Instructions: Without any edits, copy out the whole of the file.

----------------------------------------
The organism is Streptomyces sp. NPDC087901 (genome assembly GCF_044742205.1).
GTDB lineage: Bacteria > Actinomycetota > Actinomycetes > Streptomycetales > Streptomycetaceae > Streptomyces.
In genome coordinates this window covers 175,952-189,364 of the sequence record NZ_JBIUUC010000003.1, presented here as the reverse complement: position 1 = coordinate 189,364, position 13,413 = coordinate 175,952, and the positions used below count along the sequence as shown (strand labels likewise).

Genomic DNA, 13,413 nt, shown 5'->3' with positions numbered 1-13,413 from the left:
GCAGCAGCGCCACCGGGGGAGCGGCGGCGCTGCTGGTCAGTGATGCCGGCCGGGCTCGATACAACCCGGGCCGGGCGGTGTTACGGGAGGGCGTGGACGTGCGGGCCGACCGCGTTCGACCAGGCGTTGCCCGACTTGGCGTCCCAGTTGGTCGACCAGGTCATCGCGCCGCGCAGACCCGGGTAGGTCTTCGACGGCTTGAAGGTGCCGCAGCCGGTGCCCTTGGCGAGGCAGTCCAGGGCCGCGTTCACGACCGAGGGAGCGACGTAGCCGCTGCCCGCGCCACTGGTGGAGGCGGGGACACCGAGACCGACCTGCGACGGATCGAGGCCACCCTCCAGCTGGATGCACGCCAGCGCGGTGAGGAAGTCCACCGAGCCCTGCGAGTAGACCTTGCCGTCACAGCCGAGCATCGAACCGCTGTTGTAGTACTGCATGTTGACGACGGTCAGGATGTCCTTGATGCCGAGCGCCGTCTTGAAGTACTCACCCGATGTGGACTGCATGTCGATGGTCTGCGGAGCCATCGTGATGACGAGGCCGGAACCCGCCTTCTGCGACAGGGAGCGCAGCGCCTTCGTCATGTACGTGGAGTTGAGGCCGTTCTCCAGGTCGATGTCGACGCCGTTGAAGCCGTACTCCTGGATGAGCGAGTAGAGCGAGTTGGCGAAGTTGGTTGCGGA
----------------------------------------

The organism is Streptomyces sp. NPDC087901 (genome assembly GCF_044742205.1).
GTDB lineage: Bacteria > Actinomycetota > Actinomycetes > Streptomycetales > Streptomycetaceae > Streptomyces.
In genome coordinates this window covers 175,952-189,364 of the sequence record NZ_JBIUUC010000003.1, presented here as the reverse complement: position 1 = coordinate 189,364, position 13,413 = coordinate 175,952, and the positions used below count along the sequence as shown (strand labels likewise).

Genomic DNA, 13,413 nt, shown 5'->3' with positions numbered 1-13,413 from the left:
GCAGCAGCGCCACCGGGGGAGCGGCGGCGCTGCTGGTCAGTGATGCCGGCCGGGCTCGATACAACCCGGGCCGGGCGGTGTTACGGGAGGGCGTGGACGTGCGGGCCGACCGCGTTCGACCAGGCGTTGCCCGACTTGGCGTCCCAGTTGGTCGACCAGGTCATCGCGCCGCGCAGACCCGGGTAGGTCTTCGACGGCTTGAAGGTGCCGCAGCCGGTGCCCTTGGCGAGGCAGTCCAGGGCCGCGTTCACGACCGAGGGAGCGACGTAGCCGCTGCCCGCGCCACTGGTGGAGGCGGGGACACCGAGACCGACCTGCGACGGATCGAGGCCACCCTCCAGCTGGATGCACGCCAGCGCGGTGAGGAAGTCCACCGAGCCCTGCGAGTAGACCTTGCCGTCACAGCCGAGCATCGAACCGCTGTTGTAGTACTGCATGTTGACGACGGTCAGGATGTCCTTGATGCCGAGCGCCGTCTTGAAGTACTCACCCGATGTGGACTGCATGTCGATGGTCTGCGGAGCCATCGTGATGACGAGGCCGGAACCCGCCTTCTGCGACAGGGAGCGCAGCGCCTTCGTCATGTACGTGGAGTTGAGGCCGTTCTCCAGGTCGATGTCGACGCCGTTGAAGCCGTACTCCTGGATGAGCGAGTAGAGCGAGTTGGCGAAGTTGGTTGCGGA